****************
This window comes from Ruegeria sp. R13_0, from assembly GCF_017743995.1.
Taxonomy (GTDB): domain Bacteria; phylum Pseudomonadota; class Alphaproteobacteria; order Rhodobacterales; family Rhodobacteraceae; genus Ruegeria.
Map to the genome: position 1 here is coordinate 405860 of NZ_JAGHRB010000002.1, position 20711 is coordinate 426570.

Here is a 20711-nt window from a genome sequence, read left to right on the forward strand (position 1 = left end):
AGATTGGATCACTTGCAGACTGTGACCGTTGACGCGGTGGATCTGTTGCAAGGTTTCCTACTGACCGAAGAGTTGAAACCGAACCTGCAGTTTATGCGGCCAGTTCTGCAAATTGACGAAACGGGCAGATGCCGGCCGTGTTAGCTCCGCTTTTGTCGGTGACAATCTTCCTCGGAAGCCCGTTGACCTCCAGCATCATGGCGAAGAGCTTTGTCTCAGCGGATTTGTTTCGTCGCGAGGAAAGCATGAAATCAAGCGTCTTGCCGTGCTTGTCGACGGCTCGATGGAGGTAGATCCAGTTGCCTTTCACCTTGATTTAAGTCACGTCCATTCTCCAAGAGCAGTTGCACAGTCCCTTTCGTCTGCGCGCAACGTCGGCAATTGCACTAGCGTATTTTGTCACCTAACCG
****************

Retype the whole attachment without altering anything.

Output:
This window comes from Ruegeria sp. R13_0, from assembly GCF_017743995.1.
Taxonomy (GTDB): domain Bacteria; phylum Pseudomonadota; class Alphaproteobacteria; order Rhodobacterales; family Rhodobacteraceae; genus Ruegeria.
Map to the genome: position 1 here is coordinate 405860 of NZ_JAGHRB010000002.1, position 20711 is coordinate 426570.

Here is a 20711-nt window from a genome sequence, read left to right on the forward strand (position 1 = left end):
AGATTGGATCACTTGCAGACTGTGACCGTTGACGCGGTGGATCTGTTGCAAGGTTTCCTACTGACCGAAGAGTTGAAACCGAACCTGCAGTTTATGCGGCCAGTTCTGCAAATTGACGAAACGGGCAGATGCCGGCCGTGTTAGCTCCGCTTTTGTCGGTGACAATCTTCCTCGGAAGCCCGTTGACCTCCAGCATCATGGCGAAGAGCTTTGTCTCAGCGGATTTGTTTCGTCGCGAGGAAAGCATGAAATCAAGCGTCTTGCCGTGCTTGTCGACGGCTCGATGGAGGTAGATCCAGTTGCCTTTCACCTTGATTTAAGTCACGTCCATTCTCCAAGAGCAGTTGCACAGTCCCTTTCGTCTGCGCGCAACGTCGGCAATTGCACTAGCGTATTTTGTCACCTAACCG